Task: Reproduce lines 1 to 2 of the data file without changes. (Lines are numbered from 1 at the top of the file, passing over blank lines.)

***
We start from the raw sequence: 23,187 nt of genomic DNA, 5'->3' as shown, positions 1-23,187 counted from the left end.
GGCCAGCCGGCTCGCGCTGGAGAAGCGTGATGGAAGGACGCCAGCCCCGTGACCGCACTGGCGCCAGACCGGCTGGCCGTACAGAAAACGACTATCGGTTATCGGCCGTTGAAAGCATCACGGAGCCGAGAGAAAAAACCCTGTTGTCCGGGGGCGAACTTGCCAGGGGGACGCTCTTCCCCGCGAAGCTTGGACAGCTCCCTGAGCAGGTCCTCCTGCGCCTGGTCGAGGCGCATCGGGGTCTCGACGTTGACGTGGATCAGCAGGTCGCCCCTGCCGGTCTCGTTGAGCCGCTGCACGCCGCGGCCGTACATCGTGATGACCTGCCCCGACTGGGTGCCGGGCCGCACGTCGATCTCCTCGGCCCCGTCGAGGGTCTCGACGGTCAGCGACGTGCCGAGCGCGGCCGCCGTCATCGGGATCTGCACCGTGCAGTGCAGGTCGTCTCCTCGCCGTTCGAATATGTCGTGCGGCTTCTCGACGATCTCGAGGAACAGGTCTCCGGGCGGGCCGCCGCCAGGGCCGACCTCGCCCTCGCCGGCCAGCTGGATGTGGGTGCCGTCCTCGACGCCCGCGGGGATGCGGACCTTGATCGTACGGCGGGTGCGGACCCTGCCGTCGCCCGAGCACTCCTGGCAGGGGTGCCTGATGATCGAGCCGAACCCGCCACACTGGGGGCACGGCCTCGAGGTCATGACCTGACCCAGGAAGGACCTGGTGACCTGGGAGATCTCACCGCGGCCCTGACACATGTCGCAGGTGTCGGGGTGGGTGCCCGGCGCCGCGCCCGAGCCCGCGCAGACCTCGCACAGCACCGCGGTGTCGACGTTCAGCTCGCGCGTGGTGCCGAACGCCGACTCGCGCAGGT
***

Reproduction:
We start from the raw sequence: 23,187 nt of genomic DNA, 5'->3' as shown, positions 1-23,187 counted from the left end.
GGCCAGCCGGCTCGCGCTGGAGAAGCGTGATGGAAGGACGCCAGCCCCGTGACCGCACTGGCGCCAGACCGGCTGGCCGTACAGAAAACGACTATCGGTTATCGGCCGTTGAAAGCATCACGGAGCCGAGAGAAAAAACCCTGTTGTCCGGGGGCGAACTTGCCAGGGGGACGCTCTTCCCCGCGAAGCTTGGACAGCTCCCTGAGCAGGTCCTCCTGCGCCTGGTCGAGGCGCATCGGGGTCTCGACGTTGACGTGGATCAGCAGGTCGCCCCTGCCGGTCTCGTTGAGCCGCTGCACGCCGCGGCCGTACATCGTGATGACCTGCCCCGACTGGGTGCCGGGCCGCACGTCGATCTCCTCGGCCCCGTCGAGGGTCTCGACGGTCAGCGACGTGCCGAGCGCGGCCGCCGTCATCGGGATCTGCACCGTGCAGTGCAGGTCGTCTCCTCGCCGTTCGAATATGTCGTGCGGCTTCTCGACGATCTCGAGGAACAGGTCTCCGGGCGGGCCGCCGCCAGGGCCGACCTCGCCCTCGCCGGCCAGCTGGATGTGGGTGCCGTCCTCGACGCCCGCGGGGATGCGGACCTTGATCGTACGGCGGGTGCGGACCCTGCCGTCGCCCGAGCACTCCTGGCAGGGGTGCCTGATGATCGAGCCGAACCCGCCACACTGGGGGCACGGCCTCGAGGTCATGACCTGACCCAGGAAGGACCTGGTGACCTGGGAGATCTCACCGCGGCCCTGACACATGTCGCAGGTGTCGGGGTGGGTGCCCGGCGCCGCGCCCGAGCCCGCGCAGACCTCGCACAGCACCGCGGTGTCGACGTTCAGCTCGCGCGTGGTGCCGAACGCCGACTCGCGCAGGT